Sunday, April 19, 2020

Raising the Collective Well Being

I was having a conversation with an acquaintance last week about some topics that are usually politically divisive, and highly controversial. Most people think they know the answer and they have no shortage of opinions on these matters.

I am obviously not above this. I have ideas and opinions about social programs designed to help those less fortunate, just like anyone else. I can be quite passionate about those ideas and opinions, as well. Usually, though when I am speaking to someone in person I do a lot of listening, more than talking. I might interject a few questions, or thoughts, but mostly I listen. It's not often that I've ever heard the extreme opinions voiced in person as I have online. It's almost never,  especially if the person speaking isn't sure what the listener's stance is. They will kind of dance around, and be more cautious with the generalized terms and blanket statements. That tells me that they know the difference between what they say when in their own company and what they know is true.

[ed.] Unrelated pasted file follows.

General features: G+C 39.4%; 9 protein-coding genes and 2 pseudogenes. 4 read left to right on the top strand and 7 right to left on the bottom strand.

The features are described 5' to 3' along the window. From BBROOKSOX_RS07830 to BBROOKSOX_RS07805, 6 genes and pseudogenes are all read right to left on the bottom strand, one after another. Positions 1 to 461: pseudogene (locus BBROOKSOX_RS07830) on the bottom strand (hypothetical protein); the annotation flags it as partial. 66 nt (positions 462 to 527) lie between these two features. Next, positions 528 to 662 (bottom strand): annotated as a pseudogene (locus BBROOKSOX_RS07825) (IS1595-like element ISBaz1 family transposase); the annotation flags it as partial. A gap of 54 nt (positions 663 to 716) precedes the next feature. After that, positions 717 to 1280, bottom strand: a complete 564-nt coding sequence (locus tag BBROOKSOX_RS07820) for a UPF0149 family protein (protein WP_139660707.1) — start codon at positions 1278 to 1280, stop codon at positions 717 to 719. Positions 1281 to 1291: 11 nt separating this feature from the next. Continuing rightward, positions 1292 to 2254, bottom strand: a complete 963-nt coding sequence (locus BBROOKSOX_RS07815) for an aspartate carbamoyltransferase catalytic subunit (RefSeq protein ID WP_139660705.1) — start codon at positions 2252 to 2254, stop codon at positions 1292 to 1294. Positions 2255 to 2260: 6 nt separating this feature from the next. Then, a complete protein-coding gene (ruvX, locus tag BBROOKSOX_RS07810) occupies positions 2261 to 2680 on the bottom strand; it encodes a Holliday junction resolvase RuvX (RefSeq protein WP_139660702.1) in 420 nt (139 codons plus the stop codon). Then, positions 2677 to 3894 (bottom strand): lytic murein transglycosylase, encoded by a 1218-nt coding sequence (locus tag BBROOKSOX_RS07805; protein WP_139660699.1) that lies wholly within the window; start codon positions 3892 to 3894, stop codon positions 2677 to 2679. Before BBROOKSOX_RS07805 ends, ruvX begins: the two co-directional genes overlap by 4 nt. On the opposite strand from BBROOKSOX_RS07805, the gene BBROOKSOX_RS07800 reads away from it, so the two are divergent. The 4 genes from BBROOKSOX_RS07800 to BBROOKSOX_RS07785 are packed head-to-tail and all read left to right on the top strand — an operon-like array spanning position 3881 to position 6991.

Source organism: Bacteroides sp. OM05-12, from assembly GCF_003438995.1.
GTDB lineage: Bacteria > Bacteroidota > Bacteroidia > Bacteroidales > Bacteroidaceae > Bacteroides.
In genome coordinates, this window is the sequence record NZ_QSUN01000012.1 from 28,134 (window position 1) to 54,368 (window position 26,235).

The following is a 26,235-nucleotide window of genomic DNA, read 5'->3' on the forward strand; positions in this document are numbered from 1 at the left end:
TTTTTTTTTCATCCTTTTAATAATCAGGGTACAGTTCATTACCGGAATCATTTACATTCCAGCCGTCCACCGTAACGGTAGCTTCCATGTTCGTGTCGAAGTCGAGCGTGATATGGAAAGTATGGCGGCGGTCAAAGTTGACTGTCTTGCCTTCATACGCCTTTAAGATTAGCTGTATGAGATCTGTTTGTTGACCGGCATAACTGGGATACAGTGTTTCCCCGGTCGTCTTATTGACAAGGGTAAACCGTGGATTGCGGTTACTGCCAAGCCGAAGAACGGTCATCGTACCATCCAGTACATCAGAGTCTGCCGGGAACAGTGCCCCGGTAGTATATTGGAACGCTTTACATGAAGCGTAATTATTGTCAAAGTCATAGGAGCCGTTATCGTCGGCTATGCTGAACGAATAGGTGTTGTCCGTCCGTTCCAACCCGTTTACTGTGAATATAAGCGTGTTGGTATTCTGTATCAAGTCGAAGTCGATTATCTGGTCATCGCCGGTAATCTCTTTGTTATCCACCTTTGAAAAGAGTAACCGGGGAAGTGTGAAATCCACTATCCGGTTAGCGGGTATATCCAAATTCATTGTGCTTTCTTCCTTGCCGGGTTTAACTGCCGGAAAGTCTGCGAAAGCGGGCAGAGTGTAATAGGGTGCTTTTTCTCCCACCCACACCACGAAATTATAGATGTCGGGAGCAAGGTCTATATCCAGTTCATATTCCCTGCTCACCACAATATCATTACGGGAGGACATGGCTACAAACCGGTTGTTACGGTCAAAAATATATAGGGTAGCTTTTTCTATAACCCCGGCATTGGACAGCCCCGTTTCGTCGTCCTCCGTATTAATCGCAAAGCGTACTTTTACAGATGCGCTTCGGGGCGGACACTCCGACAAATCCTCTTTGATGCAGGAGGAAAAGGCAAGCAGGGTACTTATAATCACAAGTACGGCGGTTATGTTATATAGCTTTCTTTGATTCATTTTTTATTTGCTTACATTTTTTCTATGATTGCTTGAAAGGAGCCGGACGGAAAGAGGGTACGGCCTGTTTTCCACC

The internet has changed the way we communicate. It allows us instant connections to anyone and everyone all the time. It isn't the same as reading a newspaper article 30 years ago and thinking about how you might feel about it and then maybe, discussing it with a family member or acquaintance who, chances are is more aligned to your own culture and beliefs than not. We weren't faced with wildly opposing opinions and ideas on a daily,  maybe even hourly basis. This was not necessarily a good thing. It was just the way it was. Exposure to other cultures and beliefs was minimal. Group think was also a tool for survival, because being a part of a social group meant having support. Even if you didn't agree with or like certain activities a person might still participate in order to remain intact to their immediate social group.